Q: I have been stable for about 8 mos. now & when the seasonal dips started for me, my clinical psychologist (psychopharmacologist as well) suggested I look into 5HTP as a safer alternative to anti-depressents, so I did. I'm experiencing fantastic success on 200 mg nightly. My psychiatrist, however, is pushing me to try Lamictal & is angry with me for trying the 5HTP. I'm on 600 mg of Neurontin in the morning and again in the afternoon, and 400 mg of tegretol in the evenings. I've shared my apprehensions re: the drug to no avail. Here's my question. Is it common for a psychiatrist to become argumentative with a patient, and to push a particular drug therapy, and, is it acceptable for me to "shop around" for a new psychiatrist now that I'm stable? My diagnosis is less than 2 years old. My thanks in advance.
Dear Carol --
However, now that I've dissed my colleagues, I should point out that almost all of them will actually be trying to help you. If you do something they think could harm you, while they're trying to help, then yes, sometimes you'll see a reaction. The idea that you and they are supposed to collaborate, as opposed to having you simply follow their directions, hasn't really caught on yet, shall we say. It will. Meanwhile, shopping is ok. Here are some guidelines on that. However, before you bail, you might go back to Psychiatrist A and say "look, here's how I want to work with a doc'. If I hear of something, I'll talk about it with you first. But I don't want to simply be told what to do, no questions asked. If I propose an option, I want it taken seriously, and to have you help me evaluate the risks/benefits ratio of that treatment relative to my other options. Can you work with me like that? I didn't like how you treated me last time." If you like what happens thereafter, stick with him. If not, shop.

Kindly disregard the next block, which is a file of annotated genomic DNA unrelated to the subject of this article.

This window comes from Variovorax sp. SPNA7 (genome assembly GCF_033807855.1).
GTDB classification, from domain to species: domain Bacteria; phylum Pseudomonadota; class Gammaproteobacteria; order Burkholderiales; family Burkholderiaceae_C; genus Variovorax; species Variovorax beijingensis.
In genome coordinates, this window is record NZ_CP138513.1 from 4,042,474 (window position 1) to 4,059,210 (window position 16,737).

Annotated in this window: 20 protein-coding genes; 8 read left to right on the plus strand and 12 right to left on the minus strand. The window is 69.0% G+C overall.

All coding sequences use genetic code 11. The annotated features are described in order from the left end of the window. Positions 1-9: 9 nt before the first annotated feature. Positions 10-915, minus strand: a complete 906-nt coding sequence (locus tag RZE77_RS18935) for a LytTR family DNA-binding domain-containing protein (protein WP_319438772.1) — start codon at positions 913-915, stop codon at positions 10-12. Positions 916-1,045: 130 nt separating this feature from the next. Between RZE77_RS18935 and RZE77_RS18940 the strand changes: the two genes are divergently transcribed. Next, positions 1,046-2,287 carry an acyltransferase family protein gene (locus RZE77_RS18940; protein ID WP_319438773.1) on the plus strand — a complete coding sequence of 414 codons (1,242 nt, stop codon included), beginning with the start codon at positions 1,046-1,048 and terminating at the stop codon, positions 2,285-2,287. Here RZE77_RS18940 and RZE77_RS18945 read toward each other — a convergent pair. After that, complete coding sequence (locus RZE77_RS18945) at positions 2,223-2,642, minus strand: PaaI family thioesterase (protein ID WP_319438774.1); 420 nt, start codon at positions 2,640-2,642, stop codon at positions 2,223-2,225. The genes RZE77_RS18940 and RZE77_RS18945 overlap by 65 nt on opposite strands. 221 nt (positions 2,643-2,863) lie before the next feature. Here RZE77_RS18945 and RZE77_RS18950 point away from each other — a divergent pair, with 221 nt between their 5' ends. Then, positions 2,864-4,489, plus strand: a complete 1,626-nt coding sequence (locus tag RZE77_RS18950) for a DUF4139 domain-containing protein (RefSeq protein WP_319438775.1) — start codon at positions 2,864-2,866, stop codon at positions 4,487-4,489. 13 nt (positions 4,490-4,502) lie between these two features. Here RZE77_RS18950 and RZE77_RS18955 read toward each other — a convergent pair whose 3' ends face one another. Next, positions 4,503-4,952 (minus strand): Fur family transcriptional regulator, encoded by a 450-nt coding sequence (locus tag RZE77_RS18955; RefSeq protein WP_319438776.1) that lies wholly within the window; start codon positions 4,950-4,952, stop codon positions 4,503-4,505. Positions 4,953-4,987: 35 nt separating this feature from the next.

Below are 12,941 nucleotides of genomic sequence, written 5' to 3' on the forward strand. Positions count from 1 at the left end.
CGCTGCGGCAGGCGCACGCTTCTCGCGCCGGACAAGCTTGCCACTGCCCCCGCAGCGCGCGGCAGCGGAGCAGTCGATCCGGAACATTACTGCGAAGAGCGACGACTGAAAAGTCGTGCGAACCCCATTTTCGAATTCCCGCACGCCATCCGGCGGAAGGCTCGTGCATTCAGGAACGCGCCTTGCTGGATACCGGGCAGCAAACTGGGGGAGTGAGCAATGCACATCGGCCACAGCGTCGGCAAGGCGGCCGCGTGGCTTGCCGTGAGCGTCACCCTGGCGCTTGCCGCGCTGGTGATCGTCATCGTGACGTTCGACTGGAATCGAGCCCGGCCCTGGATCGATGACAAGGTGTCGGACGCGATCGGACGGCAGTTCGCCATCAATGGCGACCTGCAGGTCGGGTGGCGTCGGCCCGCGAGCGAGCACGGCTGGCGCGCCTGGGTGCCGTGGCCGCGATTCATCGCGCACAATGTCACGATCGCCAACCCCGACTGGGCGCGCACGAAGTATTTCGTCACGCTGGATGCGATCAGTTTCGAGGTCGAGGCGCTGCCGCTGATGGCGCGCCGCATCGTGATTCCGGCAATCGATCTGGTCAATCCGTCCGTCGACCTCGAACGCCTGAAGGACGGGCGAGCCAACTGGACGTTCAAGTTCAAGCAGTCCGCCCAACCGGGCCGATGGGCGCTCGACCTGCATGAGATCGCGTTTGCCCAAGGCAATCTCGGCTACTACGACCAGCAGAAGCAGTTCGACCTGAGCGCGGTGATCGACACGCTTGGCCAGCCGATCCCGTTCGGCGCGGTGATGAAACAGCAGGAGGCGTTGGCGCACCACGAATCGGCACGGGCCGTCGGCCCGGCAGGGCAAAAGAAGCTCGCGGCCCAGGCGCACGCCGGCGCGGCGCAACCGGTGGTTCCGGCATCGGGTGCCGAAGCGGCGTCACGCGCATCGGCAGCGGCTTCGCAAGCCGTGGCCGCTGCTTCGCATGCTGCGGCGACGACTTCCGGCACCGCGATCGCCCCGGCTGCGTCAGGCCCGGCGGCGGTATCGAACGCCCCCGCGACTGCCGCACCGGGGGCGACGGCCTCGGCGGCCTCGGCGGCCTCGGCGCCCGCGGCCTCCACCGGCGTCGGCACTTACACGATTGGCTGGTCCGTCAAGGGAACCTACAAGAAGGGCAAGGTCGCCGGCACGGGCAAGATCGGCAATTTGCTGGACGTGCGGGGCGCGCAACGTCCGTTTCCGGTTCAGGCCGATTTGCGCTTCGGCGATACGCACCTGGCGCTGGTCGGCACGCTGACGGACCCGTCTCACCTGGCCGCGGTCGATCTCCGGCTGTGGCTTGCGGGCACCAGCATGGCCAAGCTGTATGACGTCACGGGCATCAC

Meanwhile, here some thoughts on your regimen so far. Seasonal dips: consider light therapy (light box or dawn simulator). Tegretol 400: not a very big dose, and your only mood stabilizer (Neurontin doesn't count: not a reliable mood stabilizer for most folks; could be for you, but statistically risky). 5HTP: completely untested, and basically an antidepressant approach -- which is risky in bipolar disorder. Maybe you have pretty big "seasonal affective disorder" component that is responding to the serotonin.
So overall, what you're on is a little dicey as regards long-term stability, and a little uncertain. If it keeps working, great. Be on the lookout for subtle cycling, like even PMS level stuff. And you know, on the whole I think I might rather more agree with your psychiatrist's recommendations as far as the next thing to do -- perhaps just not with how he did it.
Published November, 2000
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